Here is the AP story,

Gritsforbreakfast said...

So if they've got that many investigators out hunting for bad guys an they're only able to bust 19 per year (most of whom get probation because they're probably petty goat theft), how will increasing penalties help?

Seriously, I'm trying to understand the reasoning. Five people went to prison last year. This bill would lengthen their sentences, nothing more. How does that solve anything?

Anonymous said...

This bill solves nothing. We seem to have an idiocy-perpetuating cycle the Texas lege. What can we do to break it?

Could some artfully-filed cases that end up in the Supreme Court make a dent?

How many of these 'felonies' would hold up as legal if they made it to the supreme court?

What we have in Texas so much of the time in the Criminal courts is pin the tail on the statute (such as the recent case where Crawford protestors were charged with blocking a roadway when they weren't in the roadway). Each one of these ridiculous laws makes it easier for bad DAs to win at pin the tail on the statute.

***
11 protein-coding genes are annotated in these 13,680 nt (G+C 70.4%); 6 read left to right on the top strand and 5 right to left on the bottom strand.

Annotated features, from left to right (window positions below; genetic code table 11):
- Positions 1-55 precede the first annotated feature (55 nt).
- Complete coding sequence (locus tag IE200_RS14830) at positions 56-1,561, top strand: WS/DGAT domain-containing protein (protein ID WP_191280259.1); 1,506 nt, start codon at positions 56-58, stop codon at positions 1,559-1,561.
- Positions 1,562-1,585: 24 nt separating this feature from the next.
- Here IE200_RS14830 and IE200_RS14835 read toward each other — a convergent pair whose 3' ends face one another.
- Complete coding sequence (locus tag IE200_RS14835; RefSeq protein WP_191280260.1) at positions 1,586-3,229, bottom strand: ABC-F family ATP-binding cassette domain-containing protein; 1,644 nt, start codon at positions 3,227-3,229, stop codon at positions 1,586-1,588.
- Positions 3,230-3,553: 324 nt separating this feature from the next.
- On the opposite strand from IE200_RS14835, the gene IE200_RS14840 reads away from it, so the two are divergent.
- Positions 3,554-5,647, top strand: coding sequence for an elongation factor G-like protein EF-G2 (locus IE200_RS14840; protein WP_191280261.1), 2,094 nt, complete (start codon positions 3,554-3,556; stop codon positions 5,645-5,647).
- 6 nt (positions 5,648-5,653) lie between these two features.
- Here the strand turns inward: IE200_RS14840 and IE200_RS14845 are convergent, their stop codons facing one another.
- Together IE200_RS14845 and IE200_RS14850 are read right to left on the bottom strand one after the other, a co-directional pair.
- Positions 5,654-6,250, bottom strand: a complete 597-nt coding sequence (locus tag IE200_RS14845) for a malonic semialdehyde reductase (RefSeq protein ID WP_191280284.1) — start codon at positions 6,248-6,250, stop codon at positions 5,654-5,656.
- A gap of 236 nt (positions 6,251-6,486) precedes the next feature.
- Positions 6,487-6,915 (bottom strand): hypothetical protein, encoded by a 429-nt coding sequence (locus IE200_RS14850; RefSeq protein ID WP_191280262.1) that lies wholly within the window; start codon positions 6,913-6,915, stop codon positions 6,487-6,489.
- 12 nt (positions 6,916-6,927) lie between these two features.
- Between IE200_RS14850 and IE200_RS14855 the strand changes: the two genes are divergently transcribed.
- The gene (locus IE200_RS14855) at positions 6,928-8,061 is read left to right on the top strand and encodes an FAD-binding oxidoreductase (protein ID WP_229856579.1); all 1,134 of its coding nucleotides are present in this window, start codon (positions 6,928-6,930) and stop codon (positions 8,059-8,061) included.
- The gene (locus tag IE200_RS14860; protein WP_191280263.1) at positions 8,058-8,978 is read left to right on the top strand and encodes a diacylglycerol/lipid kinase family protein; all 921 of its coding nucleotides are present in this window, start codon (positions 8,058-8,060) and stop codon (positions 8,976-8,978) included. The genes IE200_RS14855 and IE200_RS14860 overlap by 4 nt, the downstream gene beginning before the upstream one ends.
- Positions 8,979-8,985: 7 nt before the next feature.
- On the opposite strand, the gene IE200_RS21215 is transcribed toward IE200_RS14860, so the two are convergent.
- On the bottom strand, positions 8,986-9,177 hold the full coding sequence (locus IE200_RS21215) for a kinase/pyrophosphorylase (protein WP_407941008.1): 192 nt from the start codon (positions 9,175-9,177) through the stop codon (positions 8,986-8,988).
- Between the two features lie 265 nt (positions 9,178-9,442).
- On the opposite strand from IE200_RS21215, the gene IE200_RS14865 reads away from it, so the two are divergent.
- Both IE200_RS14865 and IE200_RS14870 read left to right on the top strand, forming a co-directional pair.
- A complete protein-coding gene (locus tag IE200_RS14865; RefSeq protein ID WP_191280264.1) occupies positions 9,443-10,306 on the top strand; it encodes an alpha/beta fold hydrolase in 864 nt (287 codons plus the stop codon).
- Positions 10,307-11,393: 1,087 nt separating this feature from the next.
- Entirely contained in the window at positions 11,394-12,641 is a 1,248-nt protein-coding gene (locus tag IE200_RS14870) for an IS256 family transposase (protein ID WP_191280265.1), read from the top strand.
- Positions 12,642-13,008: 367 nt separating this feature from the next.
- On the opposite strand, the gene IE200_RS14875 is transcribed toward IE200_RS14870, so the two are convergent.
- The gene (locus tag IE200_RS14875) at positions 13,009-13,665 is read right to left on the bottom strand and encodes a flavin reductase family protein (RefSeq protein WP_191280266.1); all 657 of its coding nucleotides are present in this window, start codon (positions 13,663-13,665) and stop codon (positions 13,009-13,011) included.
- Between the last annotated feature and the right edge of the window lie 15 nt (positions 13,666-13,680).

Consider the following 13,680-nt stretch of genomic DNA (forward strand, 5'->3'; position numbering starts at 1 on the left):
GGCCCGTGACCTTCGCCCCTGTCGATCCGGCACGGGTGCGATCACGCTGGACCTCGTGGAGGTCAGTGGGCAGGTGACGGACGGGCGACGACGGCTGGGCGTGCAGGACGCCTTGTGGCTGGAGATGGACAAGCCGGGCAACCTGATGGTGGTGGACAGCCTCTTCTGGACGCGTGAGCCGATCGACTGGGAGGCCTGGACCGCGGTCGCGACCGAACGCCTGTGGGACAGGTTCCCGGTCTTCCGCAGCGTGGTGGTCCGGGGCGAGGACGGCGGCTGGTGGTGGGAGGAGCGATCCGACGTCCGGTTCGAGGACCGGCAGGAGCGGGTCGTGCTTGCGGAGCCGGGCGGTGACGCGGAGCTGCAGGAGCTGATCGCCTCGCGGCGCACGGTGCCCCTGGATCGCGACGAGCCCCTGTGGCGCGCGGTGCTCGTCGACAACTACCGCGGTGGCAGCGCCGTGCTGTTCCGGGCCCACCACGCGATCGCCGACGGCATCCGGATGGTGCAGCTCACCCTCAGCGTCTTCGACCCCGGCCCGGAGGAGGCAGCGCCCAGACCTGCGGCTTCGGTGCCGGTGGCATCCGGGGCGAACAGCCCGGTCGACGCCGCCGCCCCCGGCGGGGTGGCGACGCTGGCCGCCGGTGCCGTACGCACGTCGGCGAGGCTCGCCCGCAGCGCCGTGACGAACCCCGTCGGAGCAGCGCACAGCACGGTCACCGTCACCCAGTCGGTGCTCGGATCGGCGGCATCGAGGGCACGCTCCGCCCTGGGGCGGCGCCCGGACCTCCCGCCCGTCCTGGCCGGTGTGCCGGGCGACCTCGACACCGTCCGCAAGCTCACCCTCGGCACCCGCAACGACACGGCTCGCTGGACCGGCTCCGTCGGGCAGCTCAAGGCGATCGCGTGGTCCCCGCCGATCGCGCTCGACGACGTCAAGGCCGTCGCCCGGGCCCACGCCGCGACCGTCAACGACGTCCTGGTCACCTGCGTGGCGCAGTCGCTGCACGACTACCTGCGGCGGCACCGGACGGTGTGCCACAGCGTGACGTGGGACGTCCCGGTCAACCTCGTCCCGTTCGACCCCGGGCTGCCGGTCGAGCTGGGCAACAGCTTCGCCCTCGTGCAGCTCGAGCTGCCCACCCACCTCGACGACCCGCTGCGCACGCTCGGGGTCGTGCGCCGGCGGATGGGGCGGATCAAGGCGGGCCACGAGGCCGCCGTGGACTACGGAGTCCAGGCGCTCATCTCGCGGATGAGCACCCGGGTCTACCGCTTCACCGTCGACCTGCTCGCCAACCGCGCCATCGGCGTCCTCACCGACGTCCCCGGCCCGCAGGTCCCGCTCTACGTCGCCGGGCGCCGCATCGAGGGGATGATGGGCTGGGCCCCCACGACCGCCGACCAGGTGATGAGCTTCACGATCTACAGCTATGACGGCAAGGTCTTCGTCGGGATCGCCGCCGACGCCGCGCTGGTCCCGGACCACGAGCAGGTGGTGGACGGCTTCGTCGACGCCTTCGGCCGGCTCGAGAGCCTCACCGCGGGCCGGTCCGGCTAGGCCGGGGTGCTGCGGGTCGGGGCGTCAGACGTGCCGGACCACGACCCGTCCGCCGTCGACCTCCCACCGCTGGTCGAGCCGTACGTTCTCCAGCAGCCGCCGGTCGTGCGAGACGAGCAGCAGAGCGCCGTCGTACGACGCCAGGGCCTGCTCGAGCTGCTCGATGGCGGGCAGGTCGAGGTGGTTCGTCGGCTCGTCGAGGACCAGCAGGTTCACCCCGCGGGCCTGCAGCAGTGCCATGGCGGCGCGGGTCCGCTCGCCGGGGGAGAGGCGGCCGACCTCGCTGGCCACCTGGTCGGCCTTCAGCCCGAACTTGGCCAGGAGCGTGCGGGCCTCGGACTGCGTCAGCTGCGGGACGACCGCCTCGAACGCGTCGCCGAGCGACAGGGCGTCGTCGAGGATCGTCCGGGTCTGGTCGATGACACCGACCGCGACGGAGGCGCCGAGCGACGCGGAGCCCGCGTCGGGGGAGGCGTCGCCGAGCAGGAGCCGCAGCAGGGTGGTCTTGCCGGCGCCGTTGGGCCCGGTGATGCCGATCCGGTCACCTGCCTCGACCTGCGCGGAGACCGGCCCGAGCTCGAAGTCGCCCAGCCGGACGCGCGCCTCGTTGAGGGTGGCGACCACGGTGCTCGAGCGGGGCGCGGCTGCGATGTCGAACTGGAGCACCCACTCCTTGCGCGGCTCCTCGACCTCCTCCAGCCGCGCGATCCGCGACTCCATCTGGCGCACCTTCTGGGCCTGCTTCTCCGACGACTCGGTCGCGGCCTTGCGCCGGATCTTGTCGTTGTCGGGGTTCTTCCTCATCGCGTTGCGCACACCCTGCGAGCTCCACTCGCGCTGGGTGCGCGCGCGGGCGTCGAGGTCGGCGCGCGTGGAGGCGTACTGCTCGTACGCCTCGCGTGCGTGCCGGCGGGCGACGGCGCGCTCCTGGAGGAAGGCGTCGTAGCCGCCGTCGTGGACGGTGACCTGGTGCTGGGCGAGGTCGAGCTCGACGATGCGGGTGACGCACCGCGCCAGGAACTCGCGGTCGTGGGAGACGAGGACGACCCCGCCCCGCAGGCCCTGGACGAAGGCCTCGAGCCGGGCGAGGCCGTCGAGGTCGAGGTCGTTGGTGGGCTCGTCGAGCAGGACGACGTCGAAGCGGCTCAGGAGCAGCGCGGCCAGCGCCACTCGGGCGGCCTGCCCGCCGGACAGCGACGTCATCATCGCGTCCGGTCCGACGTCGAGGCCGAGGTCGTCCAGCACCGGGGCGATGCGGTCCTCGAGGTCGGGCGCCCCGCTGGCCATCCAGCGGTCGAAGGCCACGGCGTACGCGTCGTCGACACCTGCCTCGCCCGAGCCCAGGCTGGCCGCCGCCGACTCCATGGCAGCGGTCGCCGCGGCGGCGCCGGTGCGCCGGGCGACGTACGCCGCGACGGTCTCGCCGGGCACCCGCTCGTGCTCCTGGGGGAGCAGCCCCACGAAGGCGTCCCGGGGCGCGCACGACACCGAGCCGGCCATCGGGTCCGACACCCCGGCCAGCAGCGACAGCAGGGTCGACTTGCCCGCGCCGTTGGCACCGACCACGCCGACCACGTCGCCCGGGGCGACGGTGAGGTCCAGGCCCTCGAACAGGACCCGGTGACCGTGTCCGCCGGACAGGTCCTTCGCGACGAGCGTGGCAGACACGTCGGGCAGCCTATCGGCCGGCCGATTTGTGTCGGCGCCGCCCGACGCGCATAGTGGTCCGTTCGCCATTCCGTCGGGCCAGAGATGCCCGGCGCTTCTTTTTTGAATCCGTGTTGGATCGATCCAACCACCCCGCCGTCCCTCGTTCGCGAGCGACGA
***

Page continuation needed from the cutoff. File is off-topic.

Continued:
dirty harry said...

Gritsforbreakfast said...
"yeah dirty, everybody knows the rural life in Texas is a pastoral wonderland and that's why those areas of the state are depopulating in droves. Puleeze."

I don't know what rag youre getting your info from Grits, but the population in my county is growing in leaps and bounds. The housing shortage here is such where we only had two motels on the loop, we now have five. And, an awful lot of them are coming from Austin, Dallas, and Houston. (It must be the jobs and drop in crime rate drawing them.)

Also, I still contend there is no such thing as a $35 dollar goat any more than there is a $35 dog once all the bills are paid. It's a misrepresentation of investment by the owner to say this. Please tell me the difference in stealing a $35 goat as opposed to a $35 car.

Anonymous said...

It should be a felony to be unreasonable when you elected officials, know or should have reasonably known that your constituency would find your unreasonable behavior offensive and irrational.

Gritsforbreakfast said...

"Please tell me the difference in stealing a $35 goat as opposed to a $35 car."

There is no difference. If they're only worth $35, it should be a Class C theft, whether we're talking about a car or a goat.

dirty harry said...

Gritsforbreakfast said...
"There is no difference. If they're only worth $35, it should be a Class C theft, whether we're talking about a car or a goat."